Lower than standard doses of radiation could be sufficient for the treatment of certain cancer types, limiting radiation exposure for patients and decreasing health care costs, indicated results of clinical research trials presented last week in Barcelona at a special IAEA session of the 3rd ESTRO Forum held from 24 to 28 April. ESTRO — the European Society of Radiation Oncology — is the second largest radiation oncology forum and conference worldwide, bringing together medical professionals and organizations from around the globe. The session’s experts shared the results of seven IAEA-supported clinical trials, randomized studies and surveys.
“IAEA clinical studies focus on identifying radiotherapy treatment strategies that are effective while being resource-efficient and more convenient for patients,” said Eduardo Rosenblatt, Head of the Applied Radiation Biology and Radiotherapy Section at the IAEA. “This is particularly important for low-income countries where radiotherapy centres are often overloaded with patients, understaffed and rely on limited resources for treating patients with more advanced diseases,” he said. “By finding ways to provide effective treatments that require fewer resources and shorter treatment times, more patients can get the treatment they need.”
Clinical trials and randomized studies are important avenues for understanding the effectiveness of drugs and treatment methods in medicine. They help in identifying shortcomings, facilitating development and improving management and care for health conditions and diseases like cancer. As the results are confirmed with further patient follow-up, the findings could influence mainstream cancer care treatments in the coming years, resulting in significantly lower radiation exposure to the average patient, Rosenblatt explained.
The session’s presentations featured five studies and trials on radiation treatments for cancer of the head-and-neck, breast, rectum, bone and lung, as well as two investigative surveys of radiotherapy capacities in developing countries. These were conducted with support from the IAEA and in collaboration with Member States and other organizations. The following results were presented:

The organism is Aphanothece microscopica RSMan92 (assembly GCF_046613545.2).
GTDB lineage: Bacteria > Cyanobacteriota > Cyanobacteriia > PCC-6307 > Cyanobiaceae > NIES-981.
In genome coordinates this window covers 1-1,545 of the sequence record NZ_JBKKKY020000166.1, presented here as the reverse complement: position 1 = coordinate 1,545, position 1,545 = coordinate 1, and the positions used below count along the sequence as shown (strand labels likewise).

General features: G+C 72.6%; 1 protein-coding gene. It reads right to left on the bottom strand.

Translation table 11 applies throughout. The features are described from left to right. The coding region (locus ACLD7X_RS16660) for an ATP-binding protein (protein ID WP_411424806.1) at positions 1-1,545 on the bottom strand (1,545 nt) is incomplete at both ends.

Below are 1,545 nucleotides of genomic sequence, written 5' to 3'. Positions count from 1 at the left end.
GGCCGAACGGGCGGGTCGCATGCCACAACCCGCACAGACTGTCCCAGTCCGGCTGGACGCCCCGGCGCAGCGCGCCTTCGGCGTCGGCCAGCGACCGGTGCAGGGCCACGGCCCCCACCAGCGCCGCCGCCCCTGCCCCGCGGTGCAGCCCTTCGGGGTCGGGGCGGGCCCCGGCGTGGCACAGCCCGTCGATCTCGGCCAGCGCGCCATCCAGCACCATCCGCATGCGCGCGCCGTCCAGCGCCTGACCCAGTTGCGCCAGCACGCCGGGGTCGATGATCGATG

Clinical trials and randomized studies on cancer treatment
- Advanced head-and-neck cancer: A randomized study of 104 patients showed a treatment advantage when combining six radiotherapy treatments per week with a drug that sensitizes cancer cells to radiation, known as a radiosensitizer nimorazole, compared to only administering the typical six radiotherapy treatments per week. The radiosensitizer nimorazole drug helped the radiation to be more effective.
- Locally advanced lung cancer: A clinical study demonstrated that a shorter course of radiation showed similar results as the standard, longer course of radiotherapy used for survival and for mitigating symptoms of lung cancer.
- Post-mastectomy breast cancer: A clinical trial involving 496 patients found that after removal of the breast, irradiation of the lymph nodes in the area around the collarbone may not be necessary in treating breast cancer patients.
- Locally advanced rectal cancer: A preliminary analysis of a randomized clinical trial revealed that the results of a short course of radiotherapy (five treatments in one week) and surgery is equivalent to longer course radiotherapy (25 treatments in five weeks) and chemotherapy. Currently, the longer course radiotherapy and chemotherapy is the general treatment protocol for this type of cancer when it is in its advanced stages.
- Bone growths (metastases): A randomized clinical trial established that giving a single higher dose of radiation treatment is significantly more effective than a single lower dose for managing pain caused by cancer growths in bones.
Increased radiotherapy capacity in middle-income countries
In addition to the clinical trials, presenters also shared the results of research on cancer care capacities in various countries. One survey showed an increased use of radiotherapy machines in nine middle income countries, which was found to be comparable to the use levels in developed countries. Another presented data collected in 12 countries in Eastern Europe, the Caucasus region and central Asia, showing the number of radiotherapy centres, machines and staff available in the region — the first time such data had been compiled for these countries. This data will be combined with a second project phase assessing the quality of radiotherapy services. The data sets will form the first comprehensive overview of cancer care capabilities in these countries, which is expected to influence how they plan radiotherapy services.
“Planning radiotherapy services in a country or region requires a robust estimate of demand, as well as reliable data on existing resources. However, a description of the number of facilities and machines is not enough to assess patients’ access to services or the quality of treatments,” said Elena Fidarova, a radiation oncologist at the IAEA. “This project will paint a reliable picture of the status of radiotherapy services, which can help the IAEA and other organizations to focus their specific priorities when collaborating with these countries in developing their cancer care capacities.”
Last week’s session marked the first time that the IAEA received a dedicated presentation time during the ESTRO Forum. “The IAEA has a long-standing history of collaboration with ESTRO, mainly in the area of radiotherapy education,” said Rosenblatt. “In the last few years, this collaboration has strengthened, particularly through participation in IAEA coordinated research projects. In the future, we expect this collaboration to continue and to bring further developments to the field of radiation oncology.”